The Virginia Museum of Fine Arts has recently sought ways to get larger and more diverse audiences coming through its doors with crowd-pleasing exhibits such as the new Dale Chihuly show. But this wasn't always the case.
In the Jan. 29, 1985, issue of Style, Carolyn El-Amin, director of the Amber Art Gallery at 312 W. Grace St., railed against attitudes on the Boulevard. "Time once was the docents [tour guides] were members of the Junior League and the only black people you saw there were maintenance people or guards."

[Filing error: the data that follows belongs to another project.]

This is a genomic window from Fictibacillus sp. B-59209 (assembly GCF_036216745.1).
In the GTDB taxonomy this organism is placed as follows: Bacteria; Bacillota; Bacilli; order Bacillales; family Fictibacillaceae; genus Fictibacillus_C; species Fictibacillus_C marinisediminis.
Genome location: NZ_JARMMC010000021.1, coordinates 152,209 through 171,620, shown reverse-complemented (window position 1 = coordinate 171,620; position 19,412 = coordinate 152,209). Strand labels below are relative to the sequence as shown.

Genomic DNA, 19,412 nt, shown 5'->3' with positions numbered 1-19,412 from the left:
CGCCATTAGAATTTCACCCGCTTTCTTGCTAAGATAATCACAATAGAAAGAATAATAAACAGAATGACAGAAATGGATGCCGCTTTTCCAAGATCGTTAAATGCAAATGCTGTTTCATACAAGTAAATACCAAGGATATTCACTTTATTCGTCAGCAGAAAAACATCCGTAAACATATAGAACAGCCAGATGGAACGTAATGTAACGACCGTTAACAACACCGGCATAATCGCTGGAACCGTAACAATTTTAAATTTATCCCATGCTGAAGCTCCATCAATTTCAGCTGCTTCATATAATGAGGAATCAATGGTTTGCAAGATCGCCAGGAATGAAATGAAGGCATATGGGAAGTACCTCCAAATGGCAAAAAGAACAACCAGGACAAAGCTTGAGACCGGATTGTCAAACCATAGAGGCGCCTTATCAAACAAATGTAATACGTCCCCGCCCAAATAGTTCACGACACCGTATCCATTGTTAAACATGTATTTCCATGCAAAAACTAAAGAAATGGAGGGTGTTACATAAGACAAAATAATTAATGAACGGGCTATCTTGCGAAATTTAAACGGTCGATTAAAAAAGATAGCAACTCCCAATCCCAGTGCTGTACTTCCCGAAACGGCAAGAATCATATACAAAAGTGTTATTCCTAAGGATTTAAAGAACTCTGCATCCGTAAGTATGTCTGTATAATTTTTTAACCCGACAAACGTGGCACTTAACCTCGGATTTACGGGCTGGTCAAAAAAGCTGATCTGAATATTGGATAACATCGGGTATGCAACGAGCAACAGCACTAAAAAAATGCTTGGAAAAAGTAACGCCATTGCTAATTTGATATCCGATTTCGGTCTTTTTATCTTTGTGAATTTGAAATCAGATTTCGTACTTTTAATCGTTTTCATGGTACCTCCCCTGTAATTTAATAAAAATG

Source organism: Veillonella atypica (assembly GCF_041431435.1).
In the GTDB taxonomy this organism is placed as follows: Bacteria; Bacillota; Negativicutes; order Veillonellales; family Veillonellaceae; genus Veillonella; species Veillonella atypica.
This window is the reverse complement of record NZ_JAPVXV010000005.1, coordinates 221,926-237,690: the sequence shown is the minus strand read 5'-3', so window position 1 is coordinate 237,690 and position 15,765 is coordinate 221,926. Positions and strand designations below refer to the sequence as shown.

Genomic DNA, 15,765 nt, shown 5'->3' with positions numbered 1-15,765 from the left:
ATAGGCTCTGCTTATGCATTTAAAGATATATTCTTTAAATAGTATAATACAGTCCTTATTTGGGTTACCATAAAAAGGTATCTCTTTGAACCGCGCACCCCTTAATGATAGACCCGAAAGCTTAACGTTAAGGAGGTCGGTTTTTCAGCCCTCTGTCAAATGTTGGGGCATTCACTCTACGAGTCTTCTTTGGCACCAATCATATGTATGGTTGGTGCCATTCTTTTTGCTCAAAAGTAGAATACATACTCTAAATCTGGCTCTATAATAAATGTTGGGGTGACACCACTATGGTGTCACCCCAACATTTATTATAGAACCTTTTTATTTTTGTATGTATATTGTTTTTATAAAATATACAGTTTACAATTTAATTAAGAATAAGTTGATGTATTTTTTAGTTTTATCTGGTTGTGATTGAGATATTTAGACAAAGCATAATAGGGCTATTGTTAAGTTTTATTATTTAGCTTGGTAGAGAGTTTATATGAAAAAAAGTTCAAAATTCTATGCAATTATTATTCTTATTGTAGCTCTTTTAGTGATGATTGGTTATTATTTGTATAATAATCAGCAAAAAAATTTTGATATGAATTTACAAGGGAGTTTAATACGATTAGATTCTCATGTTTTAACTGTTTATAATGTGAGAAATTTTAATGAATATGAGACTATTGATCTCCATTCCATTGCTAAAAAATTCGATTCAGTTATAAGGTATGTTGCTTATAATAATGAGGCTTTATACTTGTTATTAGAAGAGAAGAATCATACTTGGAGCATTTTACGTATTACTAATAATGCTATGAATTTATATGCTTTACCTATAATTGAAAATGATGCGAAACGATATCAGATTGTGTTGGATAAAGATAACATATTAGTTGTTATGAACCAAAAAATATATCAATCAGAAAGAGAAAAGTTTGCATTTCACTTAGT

El-Amin said when she went to then-director of the museum Peter Mooz to complain: "He tried to convince me that I was only black person in Richmond who felt the way I did about the importance of art and art awareness to understanding our culture. He looked me in the eyes and told me that he didn't want to turn the Virginia Museum into Kings Dominion."
El-Amin made the case for hiring more diverse docents and investing in the museum's African art collections. She told Style that the new director, Paul Perrot, was "a fair person. He agreed that we needed to make some changes."